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Publication numberUS3609514 A
Publication typeGrant
Publication dateSep 28, 1971
Filing dateJul 27, 1970
Priority dateJul 27, 1970
Also published asCA922370A, CA922370A1, DE2137919A1
Publication numberUS 3609514 A, US 3609514A, US-A-3609514, US3609514 A, US3609514A
InventorsRobert W Campbell, Ronald A Martin, Robert J Nowakowski
Original AssigneeGen Motors Corp
Export CitationBiBTeX, EndNote, RefMan
External Links: USPTO, USPTO Assignment, Espacenet
Generator voltage regulator
US 3609514 A
Abstract  available in
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Claims  available in
Description  (OCR text may contain errors)

United States Patent Robert J. Nowakowskl Indianapolis;

Robert W. Campbell, Anderson; Ronald A. Martin, Anderson, all of Ind.

[72] Inventors [2]] Appl. No. 58,363

[22] Filed July 27, 1970 [45] Patented Sept. 28, 1971 [73] Assignee General Motors Corporation Detroit, Mich.

[54] GENERATOR VOLTAGE REGULATOR 4 Claims, 1 Drawing Fig.

-[52] US. Cl 322/28,

322/64, 322/73 [5 l Int. Cl H02p 9/30 [50] Field of Search 322/28, 59,

Primary Examiner-Benjamin Dobeck Assistant Examiner-H. Huberfeld Attorneys-E. W. Christen and C. R. Meland ABSTRACT: A voltage regulating system which is capable of controlling the output voltage of an alternating current generator which has a permanent magnet field, a main field winding and a reverse field winding. The voltage regulator utilizes thyristors or controlled rectifiers connected in a fullwave circuit with a plurality of diodes. The main field of the generator is connected across the direct current output terminals of the bridge circuit and its energization is controlled in accordance with the conduction of the controlled rectifiers. The reverse field winding of the generator is connected in series with another controlled rectifier having its gate-cathode circuit connected across the anode-cathode circuit of one of the controlled rectifiers of the bridge circuit. With this arrangement the controlled rectifier connected with the reverse field winding is biased conductive when the bridge controlled rectifiers are biased nonconductive and this controlled rectifier is biased nonconductive when the bridge controlled rectifiers are biased conductive. The conduction of the bridge controlled rectifiers is controlled by a circuit which senses the output voltage ofthe generator.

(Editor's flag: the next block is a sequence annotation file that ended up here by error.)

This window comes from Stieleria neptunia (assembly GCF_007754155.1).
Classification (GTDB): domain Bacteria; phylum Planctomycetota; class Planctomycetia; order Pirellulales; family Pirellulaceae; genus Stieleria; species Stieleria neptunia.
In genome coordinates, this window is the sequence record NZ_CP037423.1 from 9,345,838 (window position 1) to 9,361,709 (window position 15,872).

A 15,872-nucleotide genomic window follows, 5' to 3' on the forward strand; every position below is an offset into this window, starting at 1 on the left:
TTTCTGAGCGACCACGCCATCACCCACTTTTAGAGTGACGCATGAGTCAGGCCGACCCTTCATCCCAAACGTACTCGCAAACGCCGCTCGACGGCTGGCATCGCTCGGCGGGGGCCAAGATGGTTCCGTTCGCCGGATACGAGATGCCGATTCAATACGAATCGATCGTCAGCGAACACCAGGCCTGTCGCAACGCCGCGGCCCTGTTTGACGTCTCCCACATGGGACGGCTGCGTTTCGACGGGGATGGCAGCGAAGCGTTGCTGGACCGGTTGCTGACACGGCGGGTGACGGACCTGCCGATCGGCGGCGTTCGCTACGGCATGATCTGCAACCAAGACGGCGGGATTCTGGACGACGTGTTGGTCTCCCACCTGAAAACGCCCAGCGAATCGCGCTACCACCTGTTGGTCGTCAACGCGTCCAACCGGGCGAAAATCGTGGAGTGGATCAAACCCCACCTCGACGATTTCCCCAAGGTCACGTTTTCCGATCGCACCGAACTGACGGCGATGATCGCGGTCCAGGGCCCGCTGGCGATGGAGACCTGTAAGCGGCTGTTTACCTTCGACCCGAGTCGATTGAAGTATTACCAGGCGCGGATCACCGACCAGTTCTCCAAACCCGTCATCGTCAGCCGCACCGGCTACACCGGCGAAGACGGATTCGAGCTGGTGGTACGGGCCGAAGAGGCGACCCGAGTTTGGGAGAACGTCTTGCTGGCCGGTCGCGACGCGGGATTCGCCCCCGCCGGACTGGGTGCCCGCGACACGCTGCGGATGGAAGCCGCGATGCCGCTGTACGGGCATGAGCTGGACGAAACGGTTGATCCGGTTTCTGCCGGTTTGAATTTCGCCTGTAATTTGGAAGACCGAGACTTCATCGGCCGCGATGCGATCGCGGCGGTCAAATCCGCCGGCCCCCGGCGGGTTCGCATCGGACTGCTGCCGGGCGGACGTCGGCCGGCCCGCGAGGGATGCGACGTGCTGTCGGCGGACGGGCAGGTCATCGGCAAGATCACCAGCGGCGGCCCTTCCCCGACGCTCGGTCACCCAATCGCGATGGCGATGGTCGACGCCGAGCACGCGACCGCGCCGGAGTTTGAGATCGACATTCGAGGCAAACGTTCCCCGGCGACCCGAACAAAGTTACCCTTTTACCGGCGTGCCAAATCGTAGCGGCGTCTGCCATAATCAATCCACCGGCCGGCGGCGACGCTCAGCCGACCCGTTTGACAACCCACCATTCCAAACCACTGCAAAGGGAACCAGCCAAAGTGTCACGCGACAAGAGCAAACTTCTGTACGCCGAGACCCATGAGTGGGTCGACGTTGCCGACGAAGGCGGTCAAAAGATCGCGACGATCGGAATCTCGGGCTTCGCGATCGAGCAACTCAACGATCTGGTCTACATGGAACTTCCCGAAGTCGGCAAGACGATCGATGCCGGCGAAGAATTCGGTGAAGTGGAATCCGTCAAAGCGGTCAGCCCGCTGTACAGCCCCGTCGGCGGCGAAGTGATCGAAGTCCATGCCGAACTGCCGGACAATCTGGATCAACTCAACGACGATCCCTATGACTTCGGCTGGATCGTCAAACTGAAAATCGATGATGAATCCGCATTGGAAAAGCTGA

GENERATOR VOLTAGE REGULATOR This invention relates to a voltage regulating system which is capable of controlling the energization of main and reverse field windings of an alternating current generator.

It is known in the art of alternating current generators to provide a generator which has a field produced by one or more permanent magnets and main and reverse field windings. Such a generator is shown in the US. Pat. No. 3,392,294, to Campbell, granted on July 9, 1968. Voltage regulating systems for this type generator are also known. One example of a transistor regulating system for the type of generator described is the system disclosed in the patent to Raver et al.

3,512,075, granted on May 12, 1970. Voltage regulating system utilizing controlled rectifiers to energize .main and reverse field windings of a generator are also known and one system of this type is disclosed in the patent to Kirk et al., 3,363,416,,granted on Jan. 16, 1968.

The presentinvention is concerned with controlled rectifier or thyristor field current control for main and reverse field windings of a generator and in contrast to the system shown in the patent to Kirk et al. mentioned above it is an object of this invention to provide a regulating system that is relatively simple and does not require an oscillator for its operation. In carrying this object forward the voltage regulating system of this invention utilizes a voltage sensing and gate firing circuit which senses the output voltage of the generator and which controls the application of gate signals to a plurality of controlled .rectifiers which, together with a plurality of diodes, form a bridge circuit for energizing the main field of the generator. The reverse field of the generator is controlled by another controlled rectifier coupled to one of the bridge controlled rectifiers and controls the energization of the reverse field winding as an inverse function of the energization of the main field winding.